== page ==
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Plateau LP torn by guber controversies, intrigues

By Leo Sobechi, Deputy Politics Editor, Abuja
21 October 2022   |   2:38 am
The 2023 political battle raging in Plateau State is akin to a sporadic melee on many fronts. Governor Simon Bako Lalong’s insistence on giving his acolyte, Nentawe Yilwatda the governorship

[FILE PHOTO] Joshua Dariye

The 2023 political battle raging in Plateau State is akin to a sporadic melee on many fronts. Governor Simon Bako Lalong’s insistence on giving his acolyte, Nentawe Yilwatda the governorship ticket of All Progressives Congress (APC) left a mass of dejected party faithful no option than to seek political vent elsewhere.

Perhaps foreseeing the possibility of the governor foisting his preferred candidate on APC as its gubernatorial torchbearer, Ambassador Yohana Margif, who claims that his aspiration to be governor was backed up by divine revelations, moved over to the Labour Party (LP). As at the time of his entry, LP was still a sleepy political platform like other fringe parties in the league of the 18 recognised by the Independent National Electoral Commission (INEC).

However, that near comatose characterisation was to change after June 24, 2022, when the former Peoples Democratic Party (PDP) Vice Presidential candidate in the 2019 poll joined to ventilate his 2023 presidential ambition.

It could therefore be said that Peter Obi’s entry to LP and the subsequent momentum his presidential run has generated became an albatross to Ambassador Margie. This is because after being displaced in APC, Dr Patrick Dakum, who like Ambassador Margif, is among former governor Joshua Dariye’s enforcers during his tenure, joined LP. Both men are currently jostling for the court’s attention for a declaration of who qualifies as the authentic governorship standard bearer of the Labour Party in Plateau State.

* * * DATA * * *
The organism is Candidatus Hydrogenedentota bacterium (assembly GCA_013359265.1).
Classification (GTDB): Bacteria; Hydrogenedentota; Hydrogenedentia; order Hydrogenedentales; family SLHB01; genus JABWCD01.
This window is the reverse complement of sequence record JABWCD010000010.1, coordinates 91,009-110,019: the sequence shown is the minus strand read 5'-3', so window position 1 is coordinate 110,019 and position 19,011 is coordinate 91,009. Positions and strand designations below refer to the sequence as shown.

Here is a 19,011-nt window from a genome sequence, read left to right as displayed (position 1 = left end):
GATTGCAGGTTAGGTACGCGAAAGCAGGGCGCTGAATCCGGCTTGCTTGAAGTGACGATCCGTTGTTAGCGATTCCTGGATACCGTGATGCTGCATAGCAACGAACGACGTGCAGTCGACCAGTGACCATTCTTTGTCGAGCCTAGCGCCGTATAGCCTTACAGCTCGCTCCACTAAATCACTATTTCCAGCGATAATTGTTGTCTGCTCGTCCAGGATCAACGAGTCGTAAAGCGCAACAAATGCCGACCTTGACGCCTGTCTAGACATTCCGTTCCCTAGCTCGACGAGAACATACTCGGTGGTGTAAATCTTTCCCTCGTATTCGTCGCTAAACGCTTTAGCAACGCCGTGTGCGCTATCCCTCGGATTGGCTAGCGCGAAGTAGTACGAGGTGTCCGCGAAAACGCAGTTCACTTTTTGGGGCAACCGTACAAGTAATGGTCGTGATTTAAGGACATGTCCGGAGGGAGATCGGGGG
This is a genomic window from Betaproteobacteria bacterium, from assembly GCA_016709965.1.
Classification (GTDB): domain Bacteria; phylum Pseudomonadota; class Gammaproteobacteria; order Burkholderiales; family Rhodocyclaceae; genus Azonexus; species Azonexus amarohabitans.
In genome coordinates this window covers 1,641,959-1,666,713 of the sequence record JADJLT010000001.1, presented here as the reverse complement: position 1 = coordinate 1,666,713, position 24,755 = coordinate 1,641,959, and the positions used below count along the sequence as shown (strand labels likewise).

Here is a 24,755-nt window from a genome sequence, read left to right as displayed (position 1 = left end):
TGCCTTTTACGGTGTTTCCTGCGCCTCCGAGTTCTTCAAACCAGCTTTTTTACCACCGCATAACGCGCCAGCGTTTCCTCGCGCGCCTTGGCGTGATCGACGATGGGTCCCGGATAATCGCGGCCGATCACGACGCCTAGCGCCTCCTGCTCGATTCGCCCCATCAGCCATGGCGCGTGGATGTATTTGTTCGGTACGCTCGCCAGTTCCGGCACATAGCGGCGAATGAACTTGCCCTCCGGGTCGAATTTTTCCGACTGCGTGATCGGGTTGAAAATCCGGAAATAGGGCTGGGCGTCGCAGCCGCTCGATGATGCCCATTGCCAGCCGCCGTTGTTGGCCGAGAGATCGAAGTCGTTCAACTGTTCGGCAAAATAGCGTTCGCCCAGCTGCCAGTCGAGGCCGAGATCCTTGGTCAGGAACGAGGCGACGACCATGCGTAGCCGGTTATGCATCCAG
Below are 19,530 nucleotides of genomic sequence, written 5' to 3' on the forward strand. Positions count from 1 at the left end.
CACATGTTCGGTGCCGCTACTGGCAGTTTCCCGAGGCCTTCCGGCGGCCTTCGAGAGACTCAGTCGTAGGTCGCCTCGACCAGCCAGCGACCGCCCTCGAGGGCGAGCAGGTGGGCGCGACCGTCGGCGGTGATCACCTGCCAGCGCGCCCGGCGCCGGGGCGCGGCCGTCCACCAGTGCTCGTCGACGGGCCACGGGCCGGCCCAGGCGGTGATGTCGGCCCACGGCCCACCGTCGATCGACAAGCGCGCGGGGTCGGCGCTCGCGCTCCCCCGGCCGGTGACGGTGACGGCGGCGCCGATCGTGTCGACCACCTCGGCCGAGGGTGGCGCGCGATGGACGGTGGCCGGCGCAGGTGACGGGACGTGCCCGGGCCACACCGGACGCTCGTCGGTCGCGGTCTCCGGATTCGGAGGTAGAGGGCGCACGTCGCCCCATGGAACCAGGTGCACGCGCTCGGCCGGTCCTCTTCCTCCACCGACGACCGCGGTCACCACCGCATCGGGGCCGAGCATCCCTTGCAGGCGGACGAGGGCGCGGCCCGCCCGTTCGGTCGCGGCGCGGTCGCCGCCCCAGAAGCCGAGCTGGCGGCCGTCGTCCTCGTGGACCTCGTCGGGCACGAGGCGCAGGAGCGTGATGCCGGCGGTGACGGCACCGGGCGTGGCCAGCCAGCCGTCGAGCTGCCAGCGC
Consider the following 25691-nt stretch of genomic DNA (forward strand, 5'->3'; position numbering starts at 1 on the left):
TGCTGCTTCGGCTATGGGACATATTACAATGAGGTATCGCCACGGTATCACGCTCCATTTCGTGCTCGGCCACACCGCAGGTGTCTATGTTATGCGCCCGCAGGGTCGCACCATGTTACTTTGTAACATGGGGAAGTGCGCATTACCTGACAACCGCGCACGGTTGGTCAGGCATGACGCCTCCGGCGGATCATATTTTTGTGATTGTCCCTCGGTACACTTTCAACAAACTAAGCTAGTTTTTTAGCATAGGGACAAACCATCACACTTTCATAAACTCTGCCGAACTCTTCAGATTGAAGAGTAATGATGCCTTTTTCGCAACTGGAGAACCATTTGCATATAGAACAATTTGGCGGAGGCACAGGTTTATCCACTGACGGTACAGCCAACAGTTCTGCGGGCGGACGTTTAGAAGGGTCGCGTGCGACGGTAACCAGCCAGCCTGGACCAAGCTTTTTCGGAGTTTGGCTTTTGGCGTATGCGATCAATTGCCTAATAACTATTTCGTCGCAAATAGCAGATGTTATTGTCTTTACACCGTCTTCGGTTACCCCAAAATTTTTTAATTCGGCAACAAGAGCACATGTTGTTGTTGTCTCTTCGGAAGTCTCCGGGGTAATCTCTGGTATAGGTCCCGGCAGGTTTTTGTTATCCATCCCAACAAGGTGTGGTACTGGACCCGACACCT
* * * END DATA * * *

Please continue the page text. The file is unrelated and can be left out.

While Ambassador Margif’s supporters contend that Dariye was behind the attempt to smuggle Dr. Dakum onto the ballot as LP’s gubernatorial contender, the former said that as a victim of political wickedness, he wants some respite.

Intriguingly, Dariye, who alleged that his incarceration was politically motivated has not been visited by either the state chapter of APC or PDP, on which platforms he went to Senate and governed Plateau State.

The former governor had, while appearing on a Channels Television programme, claimed that part of the money for which he was sent to prison was spent on campaigning for Chief Olusegun Obasanjo’s second term election.

Recall that in 2007, the Economic and Financial Crimes Commission (EFCC) charged Dariye to court for misappropriating Plateau State’s fund put at N1.126billion.

But, insisting that it was a calculated attempt to blur his political clout, Senator Dariye explained that N800million out of that sum was credited to Plateau State account, adding that N100million went to Southwest PDP, while another N100million went to former President Obasanjo’s campaign organisation.

Giving a further breakdown, the former governor disclosed that a million went to the ecological fund, while N66 million went to PDP Plateau State, even as he described the outstanding balance of about an N4million as commission on turnover.”

Although the Court of Appeal, Abuja, reduced the sentence to 10 years, which the Supreme Court also affirmed, last April President Muhammadu Buhari, in the exercise of his prerogative of mercy announced his pardon on the grounds of age.

LP squabbling
However, while APC and PDP have maintained some silence and distance about the former governor’s fate, parties to the LP governorship disputation associate him with the move to revise the outcome of the governorship primary, which threw up Ambassador Margif.